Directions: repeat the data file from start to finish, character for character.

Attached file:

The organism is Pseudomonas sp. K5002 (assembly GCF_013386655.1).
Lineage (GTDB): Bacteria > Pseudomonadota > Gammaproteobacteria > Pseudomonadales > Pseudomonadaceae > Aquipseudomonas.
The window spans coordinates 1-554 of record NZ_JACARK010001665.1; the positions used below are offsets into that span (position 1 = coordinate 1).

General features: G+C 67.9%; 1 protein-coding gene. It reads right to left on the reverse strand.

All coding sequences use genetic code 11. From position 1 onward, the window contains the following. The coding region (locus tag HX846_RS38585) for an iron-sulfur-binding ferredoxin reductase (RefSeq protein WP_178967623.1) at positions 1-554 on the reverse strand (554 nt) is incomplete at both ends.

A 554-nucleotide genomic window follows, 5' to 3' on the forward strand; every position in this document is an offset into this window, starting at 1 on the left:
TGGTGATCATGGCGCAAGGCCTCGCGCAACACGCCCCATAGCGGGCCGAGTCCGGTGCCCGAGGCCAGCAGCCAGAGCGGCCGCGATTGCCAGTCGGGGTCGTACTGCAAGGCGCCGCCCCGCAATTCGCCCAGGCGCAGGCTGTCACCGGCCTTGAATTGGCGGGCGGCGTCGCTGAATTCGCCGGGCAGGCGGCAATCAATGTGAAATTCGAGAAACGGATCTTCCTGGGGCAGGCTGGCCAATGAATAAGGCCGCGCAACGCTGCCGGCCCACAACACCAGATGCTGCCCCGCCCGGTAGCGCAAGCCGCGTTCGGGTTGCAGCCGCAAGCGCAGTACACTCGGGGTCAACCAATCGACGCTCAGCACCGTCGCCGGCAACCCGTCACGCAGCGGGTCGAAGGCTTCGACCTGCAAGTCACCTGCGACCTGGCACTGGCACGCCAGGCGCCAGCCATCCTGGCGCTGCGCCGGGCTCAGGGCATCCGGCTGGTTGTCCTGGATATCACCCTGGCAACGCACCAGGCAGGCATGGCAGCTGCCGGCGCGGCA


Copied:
The organism is Pseudomonas sp. K5002 (assembly GCF_013386655.1).
Lineage (GTDB): Bacteria > Pseudomonadota > Gammaproteobacteria > Pseudomonadales > Pseudomonadaceae > Aquipseudomonas.
The window spans coordinates 1-554 of record NZ_JACARK010001665.1; the positions used below are offsets into that span (position 1 = coordinate 1).

General features: G+C 67.9%; 1 protein-coding gene. It reads right to left on the reverse strand.

All coding sequences use genetic code 11. From position 1 onward, the window contains the following. The coding region (locus tag HX846_RS38585) for an iron-sulfur-binding ferredoxin reductase (RefSeq protein WP_178967623.1) at positions 1-554 on the reverse strand (554 nt) is incomplete at both ends.

A 554-nucleotide genomic window follows, 5' to 3' on the forward strand; every position in this document is an offset into this window, starting at 1 on the left:
TGGTGATCATGGCGCAAGGCCTCGCGCAACACGCCCCATAGCGGGCCGAGTCCGGTGCCCGAGGCCAGCAGCCAGAGCGGCCGCGATTGCCAGTCGGGGTCGTACTGCAAGGCGCCGCCCCGCAATTCGCCCAGGCGCAGGCTGTCACCGGCCTTGAATTGGCGGGCGGCGTCGCTGAATTCGCCGGGCAGGCGGCAATCAATGTGAAATTCGAGAAACGGATCTTCCTGGGGCAGGCTGGCCAATGAATAAGGCCGCGCAACGCTGCCGGCCCACAACACCAGATGCTGCCCCGCCCGGTAGCGCAAGCCGCGTTCGGGTTGCAGCCGCAAGCGCAGTACACTCGGGGTCAACCAATCGACGCTCAGCACCGTCGCCGGCAACCCGTCACGCAGCGGGTCGAAGGCTTCGACCTGCAAGTCACCTGCGACCTGGCACTGGCACGCCAGGCGCCAGCCATCCTGGCGCTGCGCCGGGCTCAGGGCATCCGGCTGGTTGTCCTGGATATCACCCTGGCAACGCACCAGGCAGGCATGGCAGCTGCCGGCGCGGCA